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Redefining the definition of operational risk

Adesh Rampat explains why he believes that the definition of operational risk needs updating to take into account the development of cyber security related risks, and including aspects of internal controls and user awareness.

The definition of operational risk varies but generally covers the risk of loss resulting from inadequate or failed internal processes, people and systems or from external events. However, I want to take a fresh look at this general definition and present what I believe operational risk should reflect, taking into account all the cyber security related risks that are currently plaguing organizations.

We know that operational risk exists in every organization and size does not matter. What matters however are two critical areas that need to be included in the operational risk definition:

  • Internal controls
  • User awareness.

Internal controls

We often see organizations of all sizes that have experienced intrusion or losses due to lack of (or failed oversight of) internal controls. Although various certifications exist that verify that all is in place, organizations are dynamic in nature and internal controls and processes change rapidly. Therefore, internal controls need to be constantly monitored by the CISO, CIO and Internal Audit to ensure that changes are managed; and monitoring internal controls must be considered a standard operating procedure (SOP).

Internal controls usually span a broad spectrum but generally cover such areas as:

  • User account management,
  • Access to key information on a need to know basis,
  • Defense / defence in depth,
  • Network segmentation.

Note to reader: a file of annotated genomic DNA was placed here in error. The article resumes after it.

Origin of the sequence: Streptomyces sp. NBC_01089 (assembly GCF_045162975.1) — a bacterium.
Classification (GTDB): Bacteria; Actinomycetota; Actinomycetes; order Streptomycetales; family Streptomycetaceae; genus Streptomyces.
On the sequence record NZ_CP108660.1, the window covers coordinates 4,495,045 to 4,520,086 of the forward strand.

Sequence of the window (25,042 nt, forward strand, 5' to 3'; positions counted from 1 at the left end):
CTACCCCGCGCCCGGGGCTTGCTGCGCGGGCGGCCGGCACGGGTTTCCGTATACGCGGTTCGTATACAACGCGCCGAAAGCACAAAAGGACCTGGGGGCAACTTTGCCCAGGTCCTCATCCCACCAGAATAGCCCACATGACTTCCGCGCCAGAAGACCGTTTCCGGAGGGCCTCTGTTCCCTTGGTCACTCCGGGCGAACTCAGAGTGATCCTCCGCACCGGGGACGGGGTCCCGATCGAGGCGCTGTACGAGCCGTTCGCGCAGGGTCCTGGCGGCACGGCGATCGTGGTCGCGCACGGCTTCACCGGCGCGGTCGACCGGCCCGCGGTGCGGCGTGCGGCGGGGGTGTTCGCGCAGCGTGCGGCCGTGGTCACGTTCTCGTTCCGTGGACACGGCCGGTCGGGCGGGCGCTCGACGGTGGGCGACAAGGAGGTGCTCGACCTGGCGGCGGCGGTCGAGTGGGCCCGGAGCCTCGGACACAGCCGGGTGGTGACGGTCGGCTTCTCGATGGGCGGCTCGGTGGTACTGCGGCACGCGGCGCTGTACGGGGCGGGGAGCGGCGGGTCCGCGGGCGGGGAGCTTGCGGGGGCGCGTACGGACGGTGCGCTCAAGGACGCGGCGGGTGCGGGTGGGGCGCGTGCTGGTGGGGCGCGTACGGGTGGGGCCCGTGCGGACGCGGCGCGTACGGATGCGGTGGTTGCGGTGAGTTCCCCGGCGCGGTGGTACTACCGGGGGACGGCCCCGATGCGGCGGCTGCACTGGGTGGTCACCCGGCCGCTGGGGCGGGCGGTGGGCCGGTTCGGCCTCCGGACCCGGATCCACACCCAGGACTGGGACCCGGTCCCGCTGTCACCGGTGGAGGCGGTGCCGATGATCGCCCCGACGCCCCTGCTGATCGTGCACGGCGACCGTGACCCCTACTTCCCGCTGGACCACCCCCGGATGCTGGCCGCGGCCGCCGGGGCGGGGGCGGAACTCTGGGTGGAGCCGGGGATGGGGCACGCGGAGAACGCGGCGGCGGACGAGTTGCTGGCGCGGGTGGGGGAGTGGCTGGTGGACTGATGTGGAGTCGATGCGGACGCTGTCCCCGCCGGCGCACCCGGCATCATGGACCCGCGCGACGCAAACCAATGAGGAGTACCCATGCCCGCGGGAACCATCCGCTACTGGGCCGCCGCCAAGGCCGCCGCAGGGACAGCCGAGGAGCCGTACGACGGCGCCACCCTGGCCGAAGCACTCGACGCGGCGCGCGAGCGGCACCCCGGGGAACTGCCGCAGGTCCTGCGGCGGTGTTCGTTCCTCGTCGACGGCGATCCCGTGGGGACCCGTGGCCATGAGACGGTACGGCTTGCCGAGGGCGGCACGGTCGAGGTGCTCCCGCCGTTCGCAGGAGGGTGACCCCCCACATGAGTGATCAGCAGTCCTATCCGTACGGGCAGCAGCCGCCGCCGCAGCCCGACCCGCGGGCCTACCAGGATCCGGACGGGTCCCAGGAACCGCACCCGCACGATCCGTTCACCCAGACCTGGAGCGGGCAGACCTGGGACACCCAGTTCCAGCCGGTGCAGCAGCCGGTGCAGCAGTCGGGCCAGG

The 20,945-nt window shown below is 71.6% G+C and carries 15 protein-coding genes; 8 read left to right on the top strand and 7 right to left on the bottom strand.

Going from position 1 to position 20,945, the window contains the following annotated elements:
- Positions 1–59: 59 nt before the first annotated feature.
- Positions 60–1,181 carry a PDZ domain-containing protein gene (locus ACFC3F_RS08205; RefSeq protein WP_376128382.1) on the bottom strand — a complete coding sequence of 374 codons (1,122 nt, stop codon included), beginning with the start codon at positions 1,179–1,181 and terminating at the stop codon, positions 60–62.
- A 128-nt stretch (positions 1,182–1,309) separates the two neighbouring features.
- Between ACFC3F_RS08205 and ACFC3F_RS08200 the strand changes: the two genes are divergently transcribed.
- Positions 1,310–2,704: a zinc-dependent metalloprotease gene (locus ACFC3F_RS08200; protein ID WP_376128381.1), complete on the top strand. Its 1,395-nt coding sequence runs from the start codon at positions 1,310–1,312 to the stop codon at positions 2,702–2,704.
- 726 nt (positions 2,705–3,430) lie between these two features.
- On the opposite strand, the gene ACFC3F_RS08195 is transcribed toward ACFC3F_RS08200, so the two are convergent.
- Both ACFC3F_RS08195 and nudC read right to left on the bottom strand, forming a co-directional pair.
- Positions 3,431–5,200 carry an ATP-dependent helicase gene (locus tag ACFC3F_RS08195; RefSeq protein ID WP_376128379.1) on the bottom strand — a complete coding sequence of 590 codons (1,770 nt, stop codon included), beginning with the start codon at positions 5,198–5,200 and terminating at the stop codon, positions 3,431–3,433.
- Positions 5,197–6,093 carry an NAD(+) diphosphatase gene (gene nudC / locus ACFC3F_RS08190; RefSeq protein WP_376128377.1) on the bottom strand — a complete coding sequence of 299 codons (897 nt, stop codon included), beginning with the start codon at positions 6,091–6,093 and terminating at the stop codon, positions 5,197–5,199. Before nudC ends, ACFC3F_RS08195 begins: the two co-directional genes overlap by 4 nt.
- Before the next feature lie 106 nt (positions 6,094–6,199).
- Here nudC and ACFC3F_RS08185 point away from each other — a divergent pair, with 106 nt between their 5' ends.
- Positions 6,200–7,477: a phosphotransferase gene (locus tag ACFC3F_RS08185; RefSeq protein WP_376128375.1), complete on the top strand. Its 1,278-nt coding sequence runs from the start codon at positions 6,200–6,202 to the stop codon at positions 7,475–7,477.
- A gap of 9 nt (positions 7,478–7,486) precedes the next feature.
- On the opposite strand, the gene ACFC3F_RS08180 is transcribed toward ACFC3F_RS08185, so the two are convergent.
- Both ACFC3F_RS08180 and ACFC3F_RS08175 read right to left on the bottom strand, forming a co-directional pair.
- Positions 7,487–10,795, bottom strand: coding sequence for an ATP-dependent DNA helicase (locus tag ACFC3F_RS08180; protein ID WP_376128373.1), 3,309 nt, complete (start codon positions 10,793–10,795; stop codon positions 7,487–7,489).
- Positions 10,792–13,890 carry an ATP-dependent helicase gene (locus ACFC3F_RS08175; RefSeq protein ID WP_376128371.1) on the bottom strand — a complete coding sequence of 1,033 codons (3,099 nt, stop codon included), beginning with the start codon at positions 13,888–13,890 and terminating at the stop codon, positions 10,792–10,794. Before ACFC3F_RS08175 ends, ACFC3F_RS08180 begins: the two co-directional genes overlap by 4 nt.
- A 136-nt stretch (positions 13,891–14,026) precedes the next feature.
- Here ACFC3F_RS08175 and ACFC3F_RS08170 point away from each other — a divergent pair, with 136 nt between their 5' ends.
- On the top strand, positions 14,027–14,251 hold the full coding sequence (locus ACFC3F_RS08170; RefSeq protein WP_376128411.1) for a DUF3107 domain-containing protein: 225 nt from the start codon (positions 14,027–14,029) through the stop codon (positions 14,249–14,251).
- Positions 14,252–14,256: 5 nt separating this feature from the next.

The ‘umbrella’ for the above is alerting mechanisms. Knowing that alerts are being generated is one thing but paying attention to these alerts, analyzing them and reporting on them is another thing. Time and time again we have seen situations where cyber attacks on organizations have occurred and after conducting the relevant post mortem checks and forensics, reporting of alerts generated from key systems was seen to be sidelined.

User awareness

Next in the proposed definition change is user awareness: another critical area which is often a weak link. Organizations must constantly ensure that end users are always updated on the latest threats and how these can impact the operational environment. We have frequently seen how lack of user awareness has caused high profile data breaches; ransomware is the first threat that comes to mind. Yes, we can refer back to internal controls and say that with a defense in depth approach this can mitigate this threat; but within that defense in depth approach is the end user!

Ensuring that the user awareness program is constantly being updated and is reaching the targeted audience is important; and feedback is critical to ensuring that your user awareness program is working. You need to know whether the education was successful and beneficial; and if there are any grey areas that need clarification. When identified these need to be addressed urgently. Having a cyber security educated workforce is critical to building resilience to a cyber attack.

My definition of operational risk

Taking the above into account, I propose that the operational risk definition should be redefined to say: The risk of loss resulting from inadequate user education, failed internal controls and systems, or from external events.

The author

Adesh Rampat currently works for a financial institution and has 28 years of experience in the IT industry including 10 years in operational risk management.  He can be reached at adeshpcs@gmail.com



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